Role of AMP-Activated Protein Kinase (AMPK) in Smoking-Induced Lung Inflammation and Emphysema

Tuberc Respir Dis (Seoul). 2015 Jan;78(1):8-17. doi: 10.4046/trd.2015.78.1.8. Epub 2015 Jan 29.


Background: AMP-activated protein kinase (AMPK) not only functions as an intracellular energy sensor and regulator, but is also a general sensor of oxidative stress. Furthermore, there is recent evidence that it participates in limiting acute inflammatory reactions, apoptosis and cellular senescence. Thus, it may oppose the development of chronic obstructive pulmonary disease.

Methods: To investigate the role of AMPK in cigarette smoke-induced lung inflammation and emphysema we first compared cigarette smoking and polyinosinic-polycytidylic acid [poly(I:C)]-induced lung inflammation and emphysema in AMPKα1-deficient (AMPKα1-HT) mice and wild-type mice of the same genetic background. We then investigated the role of AMPK in the induction of interleukin-8 (IL-8) by cigarette smoke extract (CSE) in A549 cells.

Results: Cigarette smoking and poly(I:C)-induced lung inflammation and emphysema were elevated in AMPKα1-HT compared to wild-type mice. CSE increased AMPK activation in a CSE concentration- and time-dependent manner. 5-Aminoimidazole-4-carboxamide-1-β-4-ribofuranoside (AICAR), an AMPK activator, decreased CSE-induced IL-8 production while Compound C, an AMPK inhibitor, increased it, as did pretreatment with an AMPKα1-specific small interfering RNA.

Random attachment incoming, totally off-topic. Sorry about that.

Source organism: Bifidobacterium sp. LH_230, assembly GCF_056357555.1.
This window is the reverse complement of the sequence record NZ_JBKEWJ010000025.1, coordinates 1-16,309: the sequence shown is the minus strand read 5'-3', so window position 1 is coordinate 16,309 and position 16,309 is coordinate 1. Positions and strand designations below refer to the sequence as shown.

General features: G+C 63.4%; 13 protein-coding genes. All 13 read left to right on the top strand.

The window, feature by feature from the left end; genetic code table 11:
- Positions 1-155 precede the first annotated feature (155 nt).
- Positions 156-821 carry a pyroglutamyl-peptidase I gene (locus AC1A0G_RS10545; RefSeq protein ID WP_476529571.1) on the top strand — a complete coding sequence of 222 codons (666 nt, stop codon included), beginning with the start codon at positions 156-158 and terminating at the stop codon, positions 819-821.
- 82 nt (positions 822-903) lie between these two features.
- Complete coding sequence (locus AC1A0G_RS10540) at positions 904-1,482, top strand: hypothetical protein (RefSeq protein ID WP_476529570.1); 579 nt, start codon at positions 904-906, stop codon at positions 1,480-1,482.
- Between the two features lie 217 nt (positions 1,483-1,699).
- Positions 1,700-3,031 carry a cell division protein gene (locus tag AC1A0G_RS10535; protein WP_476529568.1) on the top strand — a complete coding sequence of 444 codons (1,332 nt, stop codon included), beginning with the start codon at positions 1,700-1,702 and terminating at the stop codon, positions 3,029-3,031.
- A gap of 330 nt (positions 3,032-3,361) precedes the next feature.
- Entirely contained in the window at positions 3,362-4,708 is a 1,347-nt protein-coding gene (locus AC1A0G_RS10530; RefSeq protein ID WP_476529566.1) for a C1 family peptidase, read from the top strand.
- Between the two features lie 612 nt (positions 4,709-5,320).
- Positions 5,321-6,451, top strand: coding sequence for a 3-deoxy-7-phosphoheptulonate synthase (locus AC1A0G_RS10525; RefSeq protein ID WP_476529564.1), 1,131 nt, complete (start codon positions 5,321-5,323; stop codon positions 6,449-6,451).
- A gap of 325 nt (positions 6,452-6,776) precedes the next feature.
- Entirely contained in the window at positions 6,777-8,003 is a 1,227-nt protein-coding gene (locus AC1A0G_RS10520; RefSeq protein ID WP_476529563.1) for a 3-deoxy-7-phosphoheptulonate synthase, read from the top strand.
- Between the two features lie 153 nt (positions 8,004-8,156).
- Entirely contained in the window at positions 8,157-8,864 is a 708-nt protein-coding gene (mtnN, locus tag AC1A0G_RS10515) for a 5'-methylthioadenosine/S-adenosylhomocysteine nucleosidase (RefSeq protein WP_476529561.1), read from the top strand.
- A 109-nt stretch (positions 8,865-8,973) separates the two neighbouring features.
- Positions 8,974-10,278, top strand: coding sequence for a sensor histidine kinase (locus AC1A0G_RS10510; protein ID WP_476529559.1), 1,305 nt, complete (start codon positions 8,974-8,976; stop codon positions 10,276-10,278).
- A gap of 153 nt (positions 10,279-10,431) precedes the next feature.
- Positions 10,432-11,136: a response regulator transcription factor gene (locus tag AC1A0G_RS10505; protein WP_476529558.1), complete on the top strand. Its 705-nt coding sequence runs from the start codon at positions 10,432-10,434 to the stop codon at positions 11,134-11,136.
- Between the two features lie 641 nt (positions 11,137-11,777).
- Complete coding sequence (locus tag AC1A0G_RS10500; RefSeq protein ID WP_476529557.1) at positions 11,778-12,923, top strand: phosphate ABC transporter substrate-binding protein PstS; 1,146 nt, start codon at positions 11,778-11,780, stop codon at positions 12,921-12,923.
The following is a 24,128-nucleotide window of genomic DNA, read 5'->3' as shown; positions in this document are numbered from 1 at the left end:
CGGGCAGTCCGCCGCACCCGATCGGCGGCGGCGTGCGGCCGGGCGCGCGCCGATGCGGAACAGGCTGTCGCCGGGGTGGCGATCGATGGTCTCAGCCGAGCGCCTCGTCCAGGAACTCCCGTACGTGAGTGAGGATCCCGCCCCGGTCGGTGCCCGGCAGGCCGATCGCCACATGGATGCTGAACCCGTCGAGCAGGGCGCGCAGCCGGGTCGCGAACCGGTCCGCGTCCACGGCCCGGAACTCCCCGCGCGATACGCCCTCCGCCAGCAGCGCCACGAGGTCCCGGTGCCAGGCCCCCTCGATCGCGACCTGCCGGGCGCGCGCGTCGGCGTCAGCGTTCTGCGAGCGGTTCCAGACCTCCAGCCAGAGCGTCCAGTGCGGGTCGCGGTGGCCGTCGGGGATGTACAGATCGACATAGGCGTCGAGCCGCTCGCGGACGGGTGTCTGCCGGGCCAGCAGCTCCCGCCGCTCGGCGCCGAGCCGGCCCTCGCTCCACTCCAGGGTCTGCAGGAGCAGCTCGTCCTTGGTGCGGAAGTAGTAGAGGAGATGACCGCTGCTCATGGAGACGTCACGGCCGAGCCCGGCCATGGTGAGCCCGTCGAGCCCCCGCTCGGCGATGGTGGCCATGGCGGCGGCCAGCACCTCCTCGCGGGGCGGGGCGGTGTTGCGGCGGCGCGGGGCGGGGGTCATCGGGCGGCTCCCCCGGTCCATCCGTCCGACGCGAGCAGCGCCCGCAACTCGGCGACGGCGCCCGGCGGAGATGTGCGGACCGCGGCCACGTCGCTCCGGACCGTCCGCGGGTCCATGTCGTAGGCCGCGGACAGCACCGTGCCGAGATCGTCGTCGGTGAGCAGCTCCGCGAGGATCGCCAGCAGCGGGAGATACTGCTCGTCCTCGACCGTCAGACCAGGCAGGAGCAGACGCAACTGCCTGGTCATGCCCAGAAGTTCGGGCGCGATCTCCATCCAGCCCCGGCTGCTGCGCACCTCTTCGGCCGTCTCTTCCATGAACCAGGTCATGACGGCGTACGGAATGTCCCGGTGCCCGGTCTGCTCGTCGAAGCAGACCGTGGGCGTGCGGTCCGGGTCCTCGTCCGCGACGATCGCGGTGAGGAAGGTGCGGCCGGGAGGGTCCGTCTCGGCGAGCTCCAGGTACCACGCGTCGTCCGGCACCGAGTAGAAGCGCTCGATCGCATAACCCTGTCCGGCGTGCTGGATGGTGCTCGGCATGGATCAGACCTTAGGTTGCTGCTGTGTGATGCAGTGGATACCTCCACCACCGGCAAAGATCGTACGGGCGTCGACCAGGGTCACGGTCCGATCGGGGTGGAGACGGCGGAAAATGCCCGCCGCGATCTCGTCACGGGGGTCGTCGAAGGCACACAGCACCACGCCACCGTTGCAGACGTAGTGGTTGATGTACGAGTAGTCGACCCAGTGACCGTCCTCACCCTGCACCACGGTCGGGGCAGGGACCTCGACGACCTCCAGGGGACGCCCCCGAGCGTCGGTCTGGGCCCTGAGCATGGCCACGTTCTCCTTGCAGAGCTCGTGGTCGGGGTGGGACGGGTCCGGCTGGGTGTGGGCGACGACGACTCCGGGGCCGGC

Conclusion: AMPKα1-deficient mice have increased susceptibility to lung inflammation and emphysema when exposed to cigarette smoke, and AMPK appears to reduce lung inflammation and emphysema by lowering IL-8 production.

Keywords: AMP-Activated Protein Kinases; Emphysema; Inflammation; Interleukin-8; Pulmonary Disease, Chronic Obstructive.